Now the last step is a little tricky. We need to take the returned JSON payload and send it to Azure Sentinel. This payload is an array, so it must be iterated through. Luckily, Logic Apps is built for people with minimal coding experience and helps guide you through the experience. Since we want to send this data to Azure Sentinel, which is built on Azure Log Analytics, we choose the “Send Data to Log Analytics” Action. When I click in the box for “JSON Request body” I am provided a pick list of returned information to choose from. However, the item we need to use is not shown, so you need to click the “see more” option in the pick list. This will expose the “value” item, which is what we need.
When we finish filling in the required parameters, Logic Apps will automatically recognize this is an array and create a For Each container to iterate through the values…pretty cool!
We are not finished yet. We don’t actually want “value” in the JSON Request Body field. We want whatever is the “Current Item” in the loop. So, delete “value” in the Send Data action and go back to the bottom of your pick list and choose Current Item.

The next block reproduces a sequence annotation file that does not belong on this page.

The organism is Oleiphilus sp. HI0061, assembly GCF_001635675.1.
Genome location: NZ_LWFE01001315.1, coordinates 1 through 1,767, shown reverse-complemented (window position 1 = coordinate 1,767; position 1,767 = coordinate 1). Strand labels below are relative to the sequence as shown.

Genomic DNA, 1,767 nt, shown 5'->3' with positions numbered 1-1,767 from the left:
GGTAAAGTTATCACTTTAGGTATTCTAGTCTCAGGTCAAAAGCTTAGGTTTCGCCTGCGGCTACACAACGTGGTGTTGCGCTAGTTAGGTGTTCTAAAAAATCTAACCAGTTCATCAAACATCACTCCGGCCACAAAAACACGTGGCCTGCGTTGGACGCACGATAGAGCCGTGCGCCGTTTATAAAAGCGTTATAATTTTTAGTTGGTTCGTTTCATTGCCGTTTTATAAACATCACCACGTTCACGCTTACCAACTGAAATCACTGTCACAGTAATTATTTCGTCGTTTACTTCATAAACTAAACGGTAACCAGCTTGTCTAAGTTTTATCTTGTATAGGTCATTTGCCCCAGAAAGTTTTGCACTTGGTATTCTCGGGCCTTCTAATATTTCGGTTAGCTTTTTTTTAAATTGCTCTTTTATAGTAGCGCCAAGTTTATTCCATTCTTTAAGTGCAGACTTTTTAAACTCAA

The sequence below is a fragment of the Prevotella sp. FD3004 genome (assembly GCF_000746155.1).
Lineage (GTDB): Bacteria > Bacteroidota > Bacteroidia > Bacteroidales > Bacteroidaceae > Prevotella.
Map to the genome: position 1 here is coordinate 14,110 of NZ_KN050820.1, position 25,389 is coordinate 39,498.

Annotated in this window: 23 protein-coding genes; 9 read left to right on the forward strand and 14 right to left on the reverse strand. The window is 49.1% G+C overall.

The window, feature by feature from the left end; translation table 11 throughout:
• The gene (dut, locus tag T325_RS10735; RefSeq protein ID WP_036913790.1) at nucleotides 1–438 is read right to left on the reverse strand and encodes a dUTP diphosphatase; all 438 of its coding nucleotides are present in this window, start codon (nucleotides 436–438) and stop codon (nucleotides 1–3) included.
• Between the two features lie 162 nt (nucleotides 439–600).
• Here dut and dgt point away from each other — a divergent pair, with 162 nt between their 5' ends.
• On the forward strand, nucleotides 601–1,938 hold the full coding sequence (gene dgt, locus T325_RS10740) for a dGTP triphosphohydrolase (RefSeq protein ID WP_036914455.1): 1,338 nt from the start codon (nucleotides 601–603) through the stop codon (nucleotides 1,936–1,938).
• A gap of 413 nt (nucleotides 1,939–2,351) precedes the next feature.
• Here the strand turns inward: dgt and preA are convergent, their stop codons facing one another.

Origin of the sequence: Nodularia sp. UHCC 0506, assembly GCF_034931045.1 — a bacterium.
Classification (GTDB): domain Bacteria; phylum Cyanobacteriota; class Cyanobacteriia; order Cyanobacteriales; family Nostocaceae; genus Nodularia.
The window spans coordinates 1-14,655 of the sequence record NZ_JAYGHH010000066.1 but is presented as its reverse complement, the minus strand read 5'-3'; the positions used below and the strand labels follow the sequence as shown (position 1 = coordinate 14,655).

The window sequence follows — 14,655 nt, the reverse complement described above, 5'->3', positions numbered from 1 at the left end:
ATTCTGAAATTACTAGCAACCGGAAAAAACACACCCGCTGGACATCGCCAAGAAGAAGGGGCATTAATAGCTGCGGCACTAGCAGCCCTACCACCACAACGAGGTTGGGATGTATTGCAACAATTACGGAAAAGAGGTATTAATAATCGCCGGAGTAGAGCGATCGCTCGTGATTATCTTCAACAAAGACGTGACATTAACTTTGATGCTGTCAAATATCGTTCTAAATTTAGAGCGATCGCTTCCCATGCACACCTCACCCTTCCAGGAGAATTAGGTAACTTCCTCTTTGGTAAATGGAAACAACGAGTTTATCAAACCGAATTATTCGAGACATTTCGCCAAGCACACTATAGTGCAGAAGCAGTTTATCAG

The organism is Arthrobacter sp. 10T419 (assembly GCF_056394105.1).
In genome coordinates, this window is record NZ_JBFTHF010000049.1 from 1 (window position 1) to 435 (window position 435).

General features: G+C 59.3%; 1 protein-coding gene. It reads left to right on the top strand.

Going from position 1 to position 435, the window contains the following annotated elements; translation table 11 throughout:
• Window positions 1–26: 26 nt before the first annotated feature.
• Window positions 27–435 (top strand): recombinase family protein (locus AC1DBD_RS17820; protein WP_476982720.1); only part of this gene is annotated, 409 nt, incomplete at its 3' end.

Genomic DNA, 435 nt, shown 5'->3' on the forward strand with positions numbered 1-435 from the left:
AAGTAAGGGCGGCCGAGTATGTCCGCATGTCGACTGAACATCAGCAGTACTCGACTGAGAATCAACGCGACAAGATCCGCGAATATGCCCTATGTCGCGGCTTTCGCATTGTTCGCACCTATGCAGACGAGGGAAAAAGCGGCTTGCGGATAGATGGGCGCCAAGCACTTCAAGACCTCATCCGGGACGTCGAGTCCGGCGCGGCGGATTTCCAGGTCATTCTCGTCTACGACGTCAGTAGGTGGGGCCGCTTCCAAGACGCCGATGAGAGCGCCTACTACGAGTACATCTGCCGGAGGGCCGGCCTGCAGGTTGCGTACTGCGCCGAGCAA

And that’s it! You have now ingested Office 365 Service Status to Azure Sentinel. One thing I forgot to point out, Azure Log Analytics will automatically create the custom log the first time the Logic App runs. It will add a table called “yourname_CL”.
Step Two: Making use of the data
Now that we have ingested the service status data into Azure Sentinel, let’s do something with it.
First let’s write a simple KQL (Kusto Query Language) query to pull out the basic data we need:
Now let’s create a scheduled query analytics rule that will create an incident when a service is degraded:
One of the cool new features in Azure Sentinel that you will notice above is where we can get a preview of what this query will produce. Based on the settings I have chosen; this will create 1 Alert per day. You don’t want to create an alert flood, but you do want to be notified appropriately. So, change the Query Scheduling for what makes sense for your organization.